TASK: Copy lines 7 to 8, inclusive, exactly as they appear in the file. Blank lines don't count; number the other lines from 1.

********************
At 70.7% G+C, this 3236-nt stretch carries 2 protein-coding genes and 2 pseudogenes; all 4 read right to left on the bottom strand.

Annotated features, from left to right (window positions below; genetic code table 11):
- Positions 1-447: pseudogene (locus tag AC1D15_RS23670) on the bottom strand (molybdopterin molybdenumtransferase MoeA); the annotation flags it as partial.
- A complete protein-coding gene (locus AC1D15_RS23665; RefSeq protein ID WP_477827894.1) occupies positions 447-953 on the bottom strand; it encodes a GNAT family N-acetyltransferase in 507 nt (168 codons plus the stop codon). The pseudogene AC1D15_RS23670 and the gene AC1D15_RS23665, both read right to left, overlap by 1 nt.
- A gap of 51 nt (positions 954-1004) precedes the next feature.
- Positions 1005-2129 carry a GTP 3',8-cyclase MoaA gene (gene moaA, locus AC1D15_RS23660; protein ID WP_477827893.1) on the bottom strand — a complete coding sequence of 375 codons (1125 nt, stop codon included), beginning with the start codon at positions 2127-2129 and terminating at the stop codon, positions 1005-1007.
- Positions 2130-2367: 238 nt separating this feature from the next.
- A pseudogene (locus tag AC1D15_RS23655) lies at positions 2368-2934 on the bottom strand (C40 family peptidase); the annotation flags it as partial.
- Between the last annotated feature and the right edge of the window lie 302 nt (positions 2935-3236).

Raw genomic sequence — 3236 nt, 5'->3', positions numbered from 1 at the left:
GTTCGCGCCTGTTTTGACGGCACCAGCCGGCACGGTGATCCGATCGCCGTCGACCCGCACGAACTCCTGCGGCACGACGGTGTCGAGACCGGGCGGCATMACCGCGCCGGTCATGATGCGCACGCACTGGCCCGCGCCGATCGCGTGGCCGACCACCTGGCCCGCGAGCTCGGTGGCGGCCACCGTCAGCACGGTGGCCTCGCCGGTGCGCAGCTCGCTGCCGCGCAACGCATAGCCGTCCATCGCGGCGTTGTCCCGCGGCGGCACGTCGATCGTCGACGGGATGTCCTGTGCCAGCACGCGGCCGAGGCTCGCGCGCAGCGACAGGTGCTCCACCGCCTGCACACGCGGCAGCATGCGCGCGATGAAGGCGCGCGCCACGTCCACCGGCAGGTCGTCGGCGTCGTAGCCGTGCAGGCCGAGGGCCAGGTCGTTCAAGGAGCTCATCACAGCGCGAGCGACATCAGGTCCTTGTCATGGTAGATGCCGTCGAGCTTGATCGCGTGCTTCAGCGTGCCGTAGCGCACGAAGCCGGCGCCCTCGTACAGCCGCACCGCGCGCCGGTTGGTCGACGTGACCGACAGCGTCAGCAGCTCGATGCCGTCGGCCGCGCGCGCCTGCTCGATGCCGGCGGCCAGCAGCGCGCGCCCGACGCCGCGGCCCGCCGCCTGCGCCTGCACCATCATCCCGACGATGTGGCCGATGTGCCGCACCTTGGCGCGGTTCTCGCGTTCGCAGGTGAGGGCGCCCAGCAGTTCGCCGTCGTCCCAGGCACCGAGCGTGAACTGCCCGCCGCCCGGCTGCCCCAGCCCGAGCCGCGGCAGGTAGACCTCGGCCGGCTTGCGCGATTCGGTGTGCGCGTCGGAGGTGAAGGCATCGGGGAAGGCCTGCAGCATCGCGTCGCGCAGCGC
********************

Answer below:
- Positions 2130-2367: 238 nt separating this feature from the next.
- A pseudogene (locus tag AC1D15_RS23655) lies at positions 2368-2934 on the bottom strand (C40 family peptidase); the annotation flags it as partial.